Airports India - - AAI’S PROJECT A-CDM: -

The ob­jec­tive of the Air­port Col­lab­o­ra­tive De­ci­sion Mak­ing (A-CDM) pro­ject is to im­prove the ef­fi­ciency of air­port op­er­a­tions at busy air­ports. The pri­mary fo­cus is on re­duc­ing air­craft hold­ing de­lays at the run­way hold­ing­point. This re­sults in sub­stan­tial sav­ing of avi­a­tion fuel along with a re­duc­tion in car­bon emis­sions. This is achieved by im­prov­ing the de­ci­sion-mak­ing process by shar­ing the rel­e­vant pro­cessed in­for­ma­tion among avi­a­tion stake­hold­ers.

AAI took up its first A-CDM pro­ject devel­op­ment for Mum­bai Air­port. All the pro­ject ac­tiv­i­ties viz. soft­ware devel­op­ment, net­work de­sign, hard­ware plan­ning, live test­ing, im­ple­men­ta­tion and soft­ware main­te­nance were en­tirely un­der­taken by AAI’S in-house team.

The con­cept of A-CDM evolved in Europe, which was later in­cluded in the ICAO Avi­a­tion Sys­tem Block Up­grade (ASBU) blocks B0-80 and B1-80 for im­ple­men­ta­tion at all busy air­ports across the globe. The Gov­ern­ment of In­dia’s Na­tional Civil Avi­a­tion Pol­icy also men­tions the need of A-CDM im­ple­men­ta­tion at all ma­jor In­dian air­ports for pro­mot­ing sus­tain­able avi­a­tion by re­duc­ing conges­tion. In-line with th­ese guide­lines, AAI took the ini­tia­tive to im­ple­ment A-CDM at Mum­bai Air­port, which has been op­er­a­tional since De­cem­ber 10, 2015. Presently, the A-CDM pro­ject work is in progress for Chen­nai and Kolkata Air­ports.


At busy air­ports, wit­ness­ing a long queue of de­part­ing air­craft at the run­way hold­ing point wait­ing for take-off, is very com­mon. Of­ten, this fig­ure at Mum­bai Air­port would touch 12-15 air­craft. In the nor­mal course of han­dling, there is a con­cept of one ar­rival­one de­par­ture in sin­gle run­way op­er­a­tions. In such a sit­u­a­tion, a sec­ond de­par­ture can go after a min­i­mum gap of 2.5 min­utes and the last de­par­ture may have to wait for more than 30 min­utes. The wait­ing air­craft are burn­ing fuel, de­stroy­ing the en­vi­ron­ment, in­creas­ing RT (Ra­dio Tele­phony) conges­tion and con­trollers’ work­load.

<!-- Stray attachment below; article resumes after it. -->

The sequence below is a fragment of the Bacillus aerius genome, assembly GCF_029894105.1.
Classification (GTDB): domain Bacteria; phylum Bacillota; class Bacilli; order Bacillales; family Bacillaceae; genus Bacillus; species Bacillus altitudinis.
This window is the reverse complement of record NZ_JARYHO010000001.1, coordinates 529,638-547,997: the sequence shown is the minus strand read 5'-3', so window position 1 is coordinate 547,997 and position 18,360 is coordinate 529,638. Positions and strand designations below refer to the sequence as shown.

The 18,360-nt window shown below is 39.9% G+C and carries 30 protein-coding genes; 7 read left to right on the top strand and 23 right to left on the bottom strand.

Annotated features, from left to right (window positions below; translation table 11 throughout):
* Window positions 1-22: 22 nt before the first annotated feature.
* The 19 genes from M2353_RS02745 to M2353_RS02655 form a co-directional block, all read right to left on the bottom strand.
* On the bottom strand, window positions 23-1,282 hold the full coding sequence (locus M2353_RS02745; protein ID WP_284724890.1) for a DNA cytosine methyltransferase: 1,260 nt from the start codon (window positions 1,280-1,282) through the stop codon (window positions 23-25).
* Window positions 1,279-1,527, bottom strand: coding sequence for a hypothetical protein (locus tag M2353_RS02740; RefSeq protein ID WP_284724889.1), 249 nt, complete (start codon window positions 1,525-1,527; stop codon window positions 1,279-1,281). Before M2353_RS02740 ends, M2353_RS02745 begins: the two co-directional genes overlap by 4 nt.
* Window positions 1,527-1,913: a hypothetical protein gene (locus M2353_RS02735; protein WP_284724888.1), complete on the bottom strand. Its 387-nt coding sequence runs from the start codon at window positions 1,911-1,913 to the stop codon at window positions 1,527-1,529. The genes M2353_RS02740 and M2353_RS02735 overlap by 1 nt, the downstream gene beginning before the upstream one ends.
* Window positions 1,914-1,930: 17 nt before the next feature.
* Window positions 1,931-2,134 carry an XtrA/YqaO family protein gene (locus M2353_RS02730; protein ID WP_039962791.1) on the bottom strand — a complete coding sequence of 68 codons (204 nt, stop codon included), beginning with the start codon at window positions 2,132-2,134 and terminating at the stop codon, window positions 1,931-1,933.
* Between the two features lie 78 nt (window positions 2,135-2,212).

The A-CDM Sys­tem over­comes th­ese prob­lems by pro­vid­ing a so­lu­tion based on shared in­for­ma­tion among the stake­hold­ers. For reg­u­lat­ing de­par­tures, TSAT (Tar­get Start-up Ap­proval Time) is is­sued to the de­part­ing air­craft. Start-up clear­ances are is­sued by the ATC as per TSAT, rather than EOBT (Es­ti­mated Off Block Time). Air­line op­er­a­tors are pro­vided with an ap­pli­ca­tion in­ter­face to sub­mit changed EOBT, i.e. TOBT (Tar­get Off Block Time). The sys­tem takes cog­nizance of re­vi­sions ev­ery three sec­onds and pro­vides changed TSATS to users through an HMI (Hu­man Ma­chine In­ter­face). The use of A-CDM has re­duced the wait­ing queue at hold­ing point to two-three air­craft.

For ar­riv­ing air­craft, ELDT (Es­ti­mated Land­ing Time) and EIBT (Es­ti­mated In Block Time) are pro­vided to all stake­hold­ers. In ad­di­tion, “ar­rival on fi­nals” are shown sep­a­rately to help air­lines and air­port op­er­a­tors man­age re­sources op­ti­mally.


The sys­tem de­cides the de­par­ture se­quence and au­to­mat­i­cally cal­cu­lates TSATS. The TSATS are dy­nam­i­cally re­al­lo­cated for op­ti­mum ca­pac­ity util­i­sa­tion. Fine ad­just­ments are done by the sys­tem by look­ing at ap­proach­ing ar­rival pres­sure vis-à-vis de­par­ture pres­sure. The TSAT times are colour coded for fast and easy com­pli­ance. TSATS are shown in green colour when they fall in +/- five min­utes from cur­rent time. At ‘TSAT+5’ min­utes TSAT turns red, im­ply­ing that the air­craft op­er­a­tor needs to change the

An ATCO us­ing A-CDM in­ter­face

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